Sunday, November 8, 2015

Northrop's Long Range Strike Bomber may have roots in secret program.

By Steve Douglass

There's a quote from the 1997 movie Wag The Dog, starring Robert De Niro that goes, "There is no B-3 bomber, and I don't know why these rumors get started!"

I can answer the question in two ways, first there is no B-3 bomber (yet) and secondly, rumors begin when plane spotters such as myself photographed a trio of triangular shaped aircraft flying in formation over my home city of Amarillo, Texas in March of 2014.  

On 27 October 2015, the Defense Department awarded the development contract of the LRS-B (Long Range Strike Bomber) which logically could become the B-3) to Northrop Grumman. The initial value of the contract is $21.4 billion, but the deal could eventually be worth up to $80 billion.

On 6 November 2015, Boeing and Lockheed Martin protested the decision to the Government Accountability Office. Estimates of development costs vary between 10 and 23 billion dollars.

Northrop Grumman won the award in part because of a projected cost per plane of $511 million, well below the Pentagon's cost cap of $550 million.

Boeing/Lockheed's protest is based on the assumption that Northrop couldn't possibly build an advanced next generation manned stealth strike aircraft on cost and on schedule, especially considering the cutting-edge Lockheed F-35 was anything but.

Northrop plans to field the LRS-B in only ten years, a remarkable feat considering it took Lockheed 20 years to develop the F-22.

However, there is a caveat.

If the protest goes to court it may be that Northrop will be forced to admit that they are already well on their way to building the LRS-B because they are basing their cost estimates on a covert advanced strike aircraft that is already operational, and that aircraft is what Dean Muskett, Ken Hanson and myself photographed in March of 2014.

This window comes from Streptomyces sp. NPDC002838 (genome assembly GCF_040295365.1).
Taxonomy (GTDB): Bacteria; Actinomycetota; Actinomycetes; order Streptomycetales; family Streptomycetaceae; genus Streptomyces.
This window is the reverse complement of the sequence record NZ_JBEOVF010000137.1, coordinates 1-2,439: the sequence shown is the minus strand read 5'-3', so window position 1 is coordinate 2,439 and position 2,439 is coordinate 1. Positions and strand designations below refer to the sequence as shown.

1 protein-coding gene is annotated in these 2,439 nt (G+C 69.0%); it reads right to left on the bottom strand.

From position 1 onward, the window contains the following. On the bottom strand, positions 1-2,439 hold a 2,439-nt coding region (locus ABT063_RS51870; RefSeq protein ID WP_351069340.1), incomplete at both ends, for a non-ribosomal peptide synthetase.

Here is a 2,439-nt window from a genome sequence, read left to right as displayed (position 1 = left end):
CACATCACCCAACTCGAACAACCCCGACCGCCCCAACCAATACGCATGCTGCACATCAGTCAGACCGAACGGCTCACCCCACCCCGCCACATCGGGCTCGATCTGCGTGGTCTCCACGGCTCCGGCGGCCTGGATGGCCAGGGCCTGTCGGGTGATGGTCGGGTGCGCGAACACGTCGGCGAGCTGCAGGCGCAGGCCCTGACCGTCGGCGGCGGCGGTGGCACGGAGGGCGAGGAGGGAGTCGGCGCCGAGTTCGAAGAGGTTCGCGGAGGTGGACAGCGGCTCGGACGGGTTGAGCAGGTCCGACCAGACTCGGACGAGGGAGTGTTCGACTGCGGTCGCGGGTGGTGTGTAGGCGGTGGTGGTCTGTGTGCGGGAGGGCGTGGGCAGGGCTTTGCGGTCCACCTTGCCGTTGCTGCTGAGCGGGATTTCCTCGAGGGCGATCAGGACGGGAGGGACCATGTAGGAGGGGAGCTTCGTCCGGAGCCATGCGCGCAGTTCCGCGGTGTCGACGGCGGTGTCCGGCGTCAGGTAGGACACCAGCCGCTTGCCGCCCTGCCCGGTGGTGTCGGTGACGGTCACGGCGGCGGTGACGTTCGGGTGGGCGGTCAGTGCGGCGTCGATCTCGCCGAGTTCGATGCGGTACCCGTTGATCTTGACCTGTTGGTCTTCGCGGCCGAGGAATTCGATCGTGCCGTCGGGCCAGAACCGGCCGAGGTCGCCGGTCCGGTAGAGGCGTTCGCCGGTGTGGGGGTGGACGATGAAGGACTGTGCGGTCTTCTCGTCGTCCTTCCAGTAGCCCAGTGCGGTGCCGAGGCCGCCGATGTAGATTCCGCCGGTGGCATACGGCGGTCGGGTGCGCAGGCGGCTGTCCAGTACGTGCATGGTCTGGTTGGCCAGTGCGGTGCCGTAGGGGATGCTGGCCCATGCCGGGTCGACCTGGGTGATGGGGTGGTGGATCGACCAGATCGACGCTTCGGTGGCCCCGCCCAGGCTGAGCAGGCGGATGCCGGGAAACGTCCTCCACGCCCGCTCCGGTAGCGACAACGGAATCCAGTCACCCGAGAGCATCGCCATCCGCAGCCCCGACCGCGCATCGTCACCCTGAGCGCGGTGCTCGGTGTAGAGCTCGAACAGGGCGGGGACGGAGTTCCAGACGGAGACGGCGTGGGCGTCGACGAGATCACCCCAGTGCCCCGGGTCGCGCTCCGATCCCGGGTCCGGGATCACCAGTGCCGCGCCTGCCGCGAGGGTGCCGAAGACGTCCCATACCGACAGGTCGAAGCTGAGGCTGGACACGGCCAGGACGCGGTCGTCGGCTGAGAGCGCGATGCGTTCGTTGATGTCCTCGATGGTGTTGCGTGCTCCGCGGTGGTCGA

Lockheed's Skunkworks can quite literally take the credit for basically inventing stealth, first by designing and building (in near total secrecy) the F-11A Nighthawk, followed by the F-22, F-35 and various UAV's. Lockheed Martin/Boeing might argue that Northrop has not built a stealth strike aircraft since the B-2 which is based on 1980s low observable technology, now considered vulnerable to advancements in modern radar technology, especially low frequency over the horizon systems.

However in reality NG hasn't been resting on it's laurels. Since the B-2, the programs we know about that NG has developed have been numerous, such as the FB-23 (spinoff of the YF-23 Advanced Tactical Fighter that lost out the F-22) Tacit Blue,  a low observable technology demonstrator (a stealth surveillance aircraft) designed to operate close to the forward line of battle with a high degree of survivability and the highly classified RQ-180 UAV, developed out of the Northrop Grumman X-47B program to field a reconnaissance drone that could penetrate Russian, Chinese and Iranian airspace with impunity.

The RQ-180 is covertly funded through the USAF's classified budget. Northrop Grumman was awarded a contract after a competition in which it defeated Boeing and Lockheed Martin's entries. Northrop Grumman is believed to have been awarded a large development contract for the RQ-180 in 2008, with deliveries of low-rate production aircraft that began in 2013.

The LRS-B is a top priority for the United States Air Force because it is believed that China will overcome the 1980s-technology B-2's low-observable features by the mid 2020s.